With that in mind, here are some nuggets of know-how, common confusion and other common threads we gleaned from the conference:

Google + Still one of the lesser used and understood social media platforms, Google + directly impacts your brand’s SEO. Major areas to make sure are updated and complete include business info, link to your website and location information. This info will appear higher in search results because of the link to SEO, content should be largely business focused.

Location Pages Another tidbit we kept hearing repeated was the importance of location pages. This is the easiest way for search engines to validate a company’s authenticity so make sure your info is on several different ones (Google, Bing, Yahoo, Yelp). Also, make sure it’s accurate! This is an easy first step for promoting online presence.

Facebook- Franchise sales vs. Consumer Sales Whether Facebook should be used for both consumer and franchise sales—and whether these should be separate pages—was a hotly debated topic. Although a “one size fits all” answer may never exist, it is important to remember any potential franchisee will interact with your brand several times before revealing themselves as a prospect, making high quality content more important than ever.

Content Development Discussions revealed many brands are struggling with content development. Whether intended for social media, blogs, newsletters or websites, this directly impacts SEO. In today’s world of content overload, quality and variety is key to moving up in search results. Another important nugget to mull over: hiring an outside agency to manage content development is often more effective than relying solely on in house talent. This is, after all, what these agencies do best.

A fitting sequel to IFA, FranTech—a conference exclusively devoted to the technological sector of franchising—is coming to Denver next month. These two days offer another chance for marketing managers to learn best practices, confer with other franchisors and find vendors. I guess we’ll see many of you in Denver.

 

28
Feb
14

Under Armour Handled Olympic Crisis With Speed

When Under Armour produced what was proclaimed to be the fastest speedskating suit in the world, they must not have meant if U.S. Speedskating wore them.

The highly favored U.S. Speedskating team finished with shockingly disappointing results in the Sochi Olympics, failing to finish higher than seventh in any race, other than claiming a silver medal in the men’s 5,000-meter short-track.  Several explanations for the lackluster performance have been suggested, but the explanation that has caught the most fire centered around the high-tech “Mach-39” speedskating suits engineered by Under Armour and Lockheed Martin (http://usat.ly/1jMViOT).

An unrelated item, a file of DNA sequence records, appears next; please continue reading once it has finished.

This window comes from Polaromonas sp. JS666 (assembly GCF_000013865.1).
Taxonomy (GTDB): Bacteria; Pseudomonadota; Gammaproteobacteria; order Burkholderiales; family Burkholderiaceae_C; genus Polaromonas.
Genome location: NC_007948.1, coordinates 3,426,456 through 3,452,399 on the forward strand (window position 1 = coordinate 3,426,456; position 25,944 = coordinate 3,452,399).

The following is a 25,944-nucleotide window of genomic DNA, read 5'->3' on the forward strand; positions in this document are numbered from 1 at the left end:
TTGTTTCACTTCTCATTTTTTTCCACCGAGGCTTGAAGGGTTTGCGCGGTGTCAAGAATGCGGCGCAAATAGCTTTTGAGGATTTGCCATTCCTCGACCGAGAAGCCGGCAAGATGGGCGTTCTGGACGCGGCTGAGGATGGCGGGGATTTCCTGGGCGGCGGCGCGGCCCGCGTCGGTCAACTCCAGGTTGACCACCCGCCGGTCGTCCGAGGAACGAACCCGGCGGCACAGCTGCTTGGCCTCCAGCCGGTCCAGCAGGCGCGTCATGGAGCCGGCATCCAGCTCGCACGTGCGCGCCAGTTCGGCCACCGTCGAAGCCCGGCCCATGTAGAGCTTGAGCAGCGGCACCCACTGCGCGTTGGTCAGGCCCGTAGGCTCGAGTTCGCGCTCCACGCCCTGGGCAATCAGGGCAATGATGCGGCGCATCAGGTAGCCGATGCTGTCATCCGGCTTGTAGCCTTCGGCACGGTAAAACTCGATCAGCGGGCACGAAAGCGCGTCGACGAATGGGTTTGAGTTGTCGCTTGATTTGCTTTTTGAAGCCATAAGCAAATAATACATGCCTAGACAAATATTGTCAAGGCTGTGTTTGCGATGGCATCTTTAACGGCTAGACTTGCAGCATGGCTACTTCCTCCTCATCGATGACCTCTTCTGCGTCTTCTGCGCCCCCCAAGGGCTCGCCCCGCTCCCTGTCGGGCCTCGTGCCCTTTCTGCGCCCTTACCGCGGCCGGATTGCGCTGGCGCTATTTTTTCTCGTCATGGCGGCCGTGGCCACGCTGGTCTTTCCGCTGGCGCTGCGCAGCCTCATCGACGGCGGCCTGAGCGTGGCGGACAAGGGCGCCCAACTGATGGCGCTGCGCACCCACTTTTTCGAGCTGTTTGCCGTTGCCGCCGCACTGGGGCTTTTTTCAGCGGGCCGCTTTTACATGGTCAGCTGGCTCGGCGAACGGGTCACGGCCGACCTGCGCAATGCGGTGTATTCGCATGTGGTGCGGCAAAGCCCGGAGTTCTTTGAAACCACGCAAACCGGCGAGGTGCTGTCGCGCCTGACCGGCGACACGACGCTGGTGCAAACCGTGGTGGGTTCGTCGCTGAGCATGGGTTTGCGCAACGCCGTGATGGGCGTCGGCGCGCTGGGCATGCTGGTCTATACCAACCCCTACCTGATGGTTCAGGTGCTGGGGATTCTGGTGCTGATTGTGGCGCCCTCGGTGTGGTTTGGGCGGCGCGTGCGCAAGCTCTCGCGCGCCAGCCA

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As a result of U.S. Speedskating’s performance, the suits were dumped midway through the Olympics and the team returned to the Under Armour skin suits used in previous competitions (http://wapo.st/1c5a6DF). Major complaints about the suits’ vents in the back, claimed they were letting air in and decreasing aerodynamics.

In response to the athletes and media’s outburst, Under Armour took action to protect its products, sales and brand image (http://usat.ly/1e23e9Q). While the crisis gained exposure across digital and print media, Under Armour implemented key tactics imperative in crisis communication management. Among these, timely responses and well-planned messages were key.

In response to the allegations, Under Armour stayed consistent with the brand’s image; stating it strives to produce the highest quality sportswear to its consumers and professional athletes.The brand was also strategic in its defense by offering help to the team, showing the brand acknowledges it may have been to blame for U.S. Speedskating’s poor performance. By focusing on continuing a relationship and providing them with support, Under Armour appeared genuine and human.

Another key tactic when implementing crisis communication is recognizing a spokesman for the brand and providing media strategy. Under Armour did this exceptionally well through CEO Kevin Plank. Under Armour set up a phone interview with Plank that can be seen in the video below (http://dailym.ai/1jOhoDv).

Screen shot 2014-03-03 at 3.53.55 PM

Plank’s obvious media training showed well during the interview and paid off to reinforce Under Armour’s brand identity. He did an impressive job of keeping the interview centered on the brand’s mission and efforts to maintain its relationship with U.S. Speedskating.  In a crisis, media training should entail defining key messaging, pre-media interviews and carefully crafted responses to anticipated questions.